A Beautiful Sunday Morning in Downtown Luzhou

         The weekend’s 80-degree temperatures had everyone out and about, including a very hectic Sunday morning in the city center.

            When I left for church on the 201 bus at 8:45, it was crowded.  Our college students crammed on board, eager to go shopping. 

            “Where are you going?” they asked me.

            “I have church this morning,” I announced.  “Want to come?”

            Looking rather embarrassed, they replied, “Oh.  We have something else to do.”

            That is the usual response I get but I always ask anyway.

 The Modernization of Luzhou:  Still a Shock

       I’ve been back in Luzhou for half a year now since leaving 3 years ago and I still am astounded at the changes that have taken place.  Getting off the 201 bus lands me in along a narrow, ancient back road that runs parallel to the 6-lane main street that buzzes through the business district. 

These tree-lined older streets still exist, such as tis one on the 246 busroute.

These tree-lined older streets still exist, such as tis one on the 201 busroute.

Most of the older district lanes and alleys run parallel to the main 6-lane downtown street.

Most of the older district lanes and alleys run parallel to the main 6-lane downtown street.

Remnants of old China still remain but are disappearing at a rapid speed.  I pass by 100-year-old structures, standing oddly off by themselves, while the rest of the world rises high about them.

The old Luzhou, quickly fading.

The old Luzhou, quickly fading.

           

How long with this little guy last among his more developed brethren?

How long will this little guy last among his more developed brethren?

               Crossing the overpass to get to the Protestant church, yet another view of tall apartment buildings greets me.  Once, the church steeple was easily seen from this vantage point but not anymore.

The church is in the distance, lodged at the foot of the highrises that materialized 2 years ago.

The church is in the distance, lodged at the foot of the highrises that materialized 2 years ago.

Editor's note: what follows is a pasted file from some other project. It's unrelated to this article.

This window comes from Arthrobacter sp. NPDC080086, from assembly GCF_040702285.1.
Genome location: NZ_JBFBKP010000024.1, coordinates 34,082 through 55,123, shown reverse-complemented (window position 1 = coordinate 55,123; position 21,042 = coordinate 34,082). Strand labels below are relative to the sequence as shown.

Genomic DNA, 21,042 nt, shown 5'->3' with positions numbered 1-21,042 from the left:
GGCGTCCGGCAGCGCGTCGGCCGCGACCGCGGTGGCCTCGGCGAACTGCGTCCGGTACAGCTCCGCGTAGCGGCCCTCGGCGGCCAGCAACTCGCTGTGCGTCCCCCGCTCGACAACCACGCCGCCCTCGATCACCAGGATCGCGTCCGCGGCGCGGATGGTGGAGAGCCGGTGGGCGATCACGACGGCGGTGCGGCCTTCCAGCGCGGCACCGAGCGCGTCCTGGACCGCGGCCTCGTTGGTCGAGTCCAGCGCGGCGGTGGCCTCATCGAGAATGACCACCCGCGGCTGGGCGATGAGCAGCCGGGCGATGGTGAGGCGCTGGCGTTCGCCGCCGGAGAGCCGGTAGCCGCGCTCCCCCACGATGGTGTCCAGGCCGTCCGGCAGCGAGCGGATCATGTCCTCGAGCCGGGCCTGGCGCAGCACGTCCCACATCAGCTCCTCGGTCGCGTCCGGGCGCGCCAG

Even approaching our 1900’s building, the alleyway that once barely allowed cars to pass through now boasts not only better made market stalls and wide tiled walkways but traditional Chinese craft shops.  Wood carving and bamboo umbrellas are the drawing point for tourists and those who are interested in purchasing gifts for friends.  These were not here 3 years ago.  The umbrellas are especially festive, lining the outside sidewalk while waiting to be strung and papered by their artisans.

While approaching the church, the street has been widened with tiled walkways on each side.

While approaching the church, the street has been widened with tiled walkways on each side.

One of the new market stalls along the sidewalk leading to church..

One of the new market stalls along the sidewalk leading to church..

A woodcarving shop has found a place nearby the church.

A woodcarving shop has found a place nearby the church.

A traditional Chinese furniture maker at work.

A traditional Chinese furniture maker at work.

Next door to that, the umbrella shop.

Next door to that, the umbrella shop.

Recently glued and papered umbrellas, drying in the sun

Recently glued and papered umbrellas, drying in the sun

Umbrealla skeletons, waiting to be attended to by their maker.

Umbrealla skeletons, waiting to be attended to by their maker.

Completing one of many for the day, our local artisan continues with her work.

Completing one of many for the day, our local artisan continues with her work.

Even the church-run clinic received a much-needed facelift along with the alleyway street.

Even the church-run clinic received a much-needed facelift along with the alleyway street.

Church News

         It was a full house on such a lovely day so I was forced into the balcony for worship.  I’ve missed singing in the choir because rehearsal nights are scheduled during our school’s English Corner (EC).  That is about to change, however.  Many of our students this semester have classes on Thursday night so Ashley, John and I are discussing moving EC to Wednesday night.